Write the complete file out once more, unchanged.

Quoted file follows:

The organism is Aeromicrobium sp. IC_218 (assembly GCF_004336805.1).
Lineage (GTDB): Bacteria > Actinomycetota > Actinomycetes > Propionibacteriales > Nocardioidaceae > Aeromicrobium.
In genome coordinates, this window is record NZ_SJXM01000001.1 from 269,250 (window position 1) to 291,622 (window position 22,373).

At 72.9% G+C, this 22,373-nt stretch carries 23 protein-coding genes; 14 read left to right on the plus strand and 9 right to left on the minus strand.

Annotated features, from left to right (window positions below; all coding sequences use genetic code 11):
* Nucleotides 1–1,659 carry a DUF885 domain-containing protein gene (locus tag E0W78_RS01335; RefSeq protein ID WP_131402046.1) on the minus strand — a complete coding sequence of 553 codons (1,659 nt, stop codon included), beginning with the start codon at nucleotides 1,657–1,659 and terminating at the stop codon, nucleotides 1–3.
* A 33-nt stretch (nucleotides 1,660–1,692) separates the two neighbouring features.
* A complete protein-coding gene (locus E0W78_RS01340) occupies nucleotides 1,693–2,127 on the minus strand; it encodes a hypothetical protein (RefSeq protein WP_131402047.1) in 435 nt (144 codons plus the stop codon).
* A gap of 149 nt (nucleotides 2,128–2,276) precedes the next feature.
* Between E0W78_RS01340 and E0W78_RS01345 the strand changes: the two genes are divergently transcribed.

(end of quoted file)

The organism is Aeromicrobium sp. IC_218 (assembly GCF_004336805.1).
Lineage (GTDB): Bacteria > Actinomycetota > Actinomycetes > Propionibacteriales > Nocardioidaceae > Aeromicrobium.
In genome coordinates, this window is record NZ_SJXM01000001.1 from 269,250 (window position 1) to 291,622 (window position 22,373).

At 72.9% G+C, this 22,373-nt stretch carries 23 protein-coding genes; 14 read left to right on the plus strand and 9 right to left on the minus strand.

Annotated features, from left to right (window positions below; all coding sequences use genetic code 11):
* Nucleotides 1–1,659 carry a DUF885 domain-containing protein gene (locus tag E0W78_RS01335; RefSeq protein ID WP_131402046.1) on the minus strand — a complete coding sequence of 553 codons (1,659 nt, stop codon included), beginning with the start codon at nucleotides 1,657–1,659 and terminating at the stop codon, nucleotides 1–3.
* A 33-nt stretch (nucleotides 1,660–1,692) separates the two neighbouring features.
* A complete protein-coding gene (locus E0W78_RS01340) occupies nucleotides 1,693–2,127 on the minus strand; it encodes a hypothetical protein (RefSeq protein WP_131402047.1) in 435 nt (144 codons plus the stop codon).
* A gap of 149 nt (nucleotides 2,128–2,276) precedes the next feature.
* Between E0W78_RS01340 and E0W78_RS01345 the strand changes: the two genes are divergently transcribed.